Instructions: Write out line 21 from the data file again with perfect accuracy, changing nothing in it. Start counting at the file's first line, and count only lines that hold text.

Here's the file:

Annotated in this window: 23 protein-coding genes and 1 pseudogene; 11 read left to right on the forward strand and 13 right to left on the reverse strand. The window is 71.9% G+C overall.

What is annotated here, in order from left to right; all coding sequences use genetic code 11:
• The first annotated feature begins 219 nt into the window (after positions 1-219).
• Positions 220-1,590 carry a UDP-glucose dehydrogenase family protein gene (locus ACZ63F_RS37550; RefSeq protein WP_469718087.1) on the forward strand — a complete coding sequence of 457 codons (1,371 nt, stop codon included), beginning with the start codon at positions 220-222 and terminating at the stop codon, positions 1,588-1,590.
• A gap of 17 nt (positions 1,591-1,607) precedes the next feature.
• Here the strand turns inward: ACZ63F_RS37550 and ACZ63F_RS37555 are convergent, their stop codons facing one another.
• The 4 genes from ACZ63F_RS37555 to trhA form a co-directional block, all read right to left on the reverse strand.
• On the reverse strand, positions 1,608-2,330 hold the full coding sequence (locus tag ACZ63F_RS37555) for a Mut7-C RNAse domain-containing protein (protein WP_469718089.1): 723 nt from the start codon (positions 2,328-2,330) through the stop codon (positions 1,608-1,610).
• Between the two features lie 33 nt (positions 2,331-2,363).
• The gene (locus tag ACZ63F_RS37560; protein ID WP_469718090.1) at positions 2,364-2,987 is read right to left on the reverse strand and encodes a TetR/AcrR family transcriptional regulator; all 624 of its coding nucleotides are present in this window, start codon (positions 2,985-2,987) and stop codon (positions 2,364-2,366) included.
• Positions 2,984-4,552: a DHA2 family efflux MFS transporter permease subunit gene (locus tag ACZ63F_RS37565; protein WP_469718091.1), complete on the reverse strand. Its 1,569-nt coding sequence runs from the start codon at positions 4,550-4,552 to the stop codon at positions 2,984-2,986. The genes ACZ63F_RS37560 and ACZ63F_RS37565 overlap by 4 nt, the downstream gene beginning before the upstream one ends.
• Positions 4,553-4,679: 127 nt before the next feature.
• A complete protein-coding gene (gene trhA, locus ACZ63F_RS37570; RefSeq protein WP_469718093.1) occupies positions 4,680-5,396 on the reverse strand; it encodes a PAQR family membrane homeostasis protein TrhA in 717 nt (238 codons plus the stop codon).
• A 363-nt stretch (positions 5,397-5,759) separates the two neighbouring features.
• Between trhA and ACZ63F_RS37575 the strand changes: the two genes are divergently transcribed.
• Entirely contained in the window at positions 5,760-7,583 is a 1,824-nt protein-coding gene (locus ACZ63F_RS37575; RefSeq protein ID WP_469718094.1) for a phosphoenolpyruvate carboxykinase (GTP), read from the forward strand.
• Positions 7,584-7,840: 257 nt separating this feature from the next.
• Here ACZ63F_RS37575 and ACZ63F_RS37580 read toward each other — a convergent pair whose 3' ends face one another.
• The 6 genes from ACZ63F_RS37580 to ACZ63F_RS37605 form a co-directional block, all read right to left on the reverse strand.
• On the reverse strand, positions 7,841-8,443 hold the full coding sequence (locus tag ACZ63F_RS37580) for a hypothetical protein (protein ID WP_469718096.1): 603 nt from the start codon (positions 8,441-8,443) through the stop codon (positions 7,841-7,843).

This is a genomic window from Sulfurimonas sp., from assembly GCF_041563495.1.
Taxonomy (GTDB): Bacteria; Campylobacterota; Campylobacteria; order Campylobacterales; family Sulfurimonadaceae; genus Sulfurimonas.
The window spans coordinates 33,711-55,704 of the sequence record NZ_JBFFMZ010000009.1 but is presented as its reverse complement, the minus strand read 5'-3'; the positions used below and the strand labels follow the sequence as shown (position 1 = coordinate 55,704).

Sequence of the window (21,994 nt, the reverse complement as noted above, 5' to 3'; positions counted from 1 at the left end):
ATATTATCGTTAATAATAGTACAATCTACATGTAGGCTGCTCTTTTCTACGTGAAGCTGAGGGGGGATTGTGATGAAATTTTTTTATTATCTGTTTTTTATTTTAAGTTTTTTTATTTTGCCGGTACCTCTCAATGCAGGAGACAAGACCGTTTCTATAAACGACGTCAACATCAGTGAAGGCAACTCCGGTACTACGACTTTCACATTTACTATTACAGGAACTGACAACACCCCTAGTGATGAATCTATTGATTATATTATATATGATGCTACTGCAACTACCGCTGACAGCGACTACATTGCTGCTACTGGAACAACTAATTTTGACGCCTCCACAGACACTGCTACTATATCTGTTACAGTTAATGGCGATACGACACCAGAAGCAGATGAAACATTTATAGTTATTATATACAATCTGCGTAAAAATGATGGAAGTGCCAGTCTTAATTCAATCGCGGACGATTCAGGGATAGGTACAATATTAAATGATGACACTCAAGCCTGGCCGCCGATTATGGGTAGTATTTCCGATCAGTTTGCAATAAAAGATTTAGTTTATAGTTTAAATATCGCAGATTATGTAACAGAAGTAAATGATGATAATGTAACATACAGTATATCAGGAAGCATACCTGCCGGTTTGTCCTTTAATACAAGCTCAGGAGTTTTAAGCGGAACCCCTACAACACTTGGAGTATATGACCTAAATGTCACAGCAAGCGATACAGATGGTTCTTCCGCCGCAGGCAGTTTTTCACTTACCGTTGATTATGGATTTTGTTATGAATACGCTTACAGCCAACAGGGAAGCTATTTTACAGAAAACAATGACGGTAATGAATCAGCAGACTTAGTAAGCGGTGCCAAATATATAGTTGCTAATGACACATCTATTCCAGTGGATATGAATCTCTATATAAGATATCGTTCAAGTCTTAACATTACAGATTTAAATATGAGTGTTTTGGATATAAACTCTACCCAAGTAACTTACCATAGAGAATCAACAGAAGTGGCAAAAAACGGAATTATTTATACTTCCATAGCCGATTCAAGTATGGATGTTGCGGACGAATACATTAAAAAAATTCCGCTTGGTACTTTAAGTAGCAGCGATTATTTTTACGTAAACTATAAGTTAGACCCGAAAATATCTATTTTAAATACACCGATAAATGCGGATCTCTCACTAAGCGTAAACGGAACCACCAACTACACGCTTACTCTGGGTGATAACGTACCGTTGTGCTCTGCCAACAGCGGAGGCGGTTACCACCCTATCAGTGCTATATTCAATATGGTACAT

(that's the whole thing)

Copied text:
This is a genomic window from Sulfurimonas sp., from assembly GCF_041563495.1.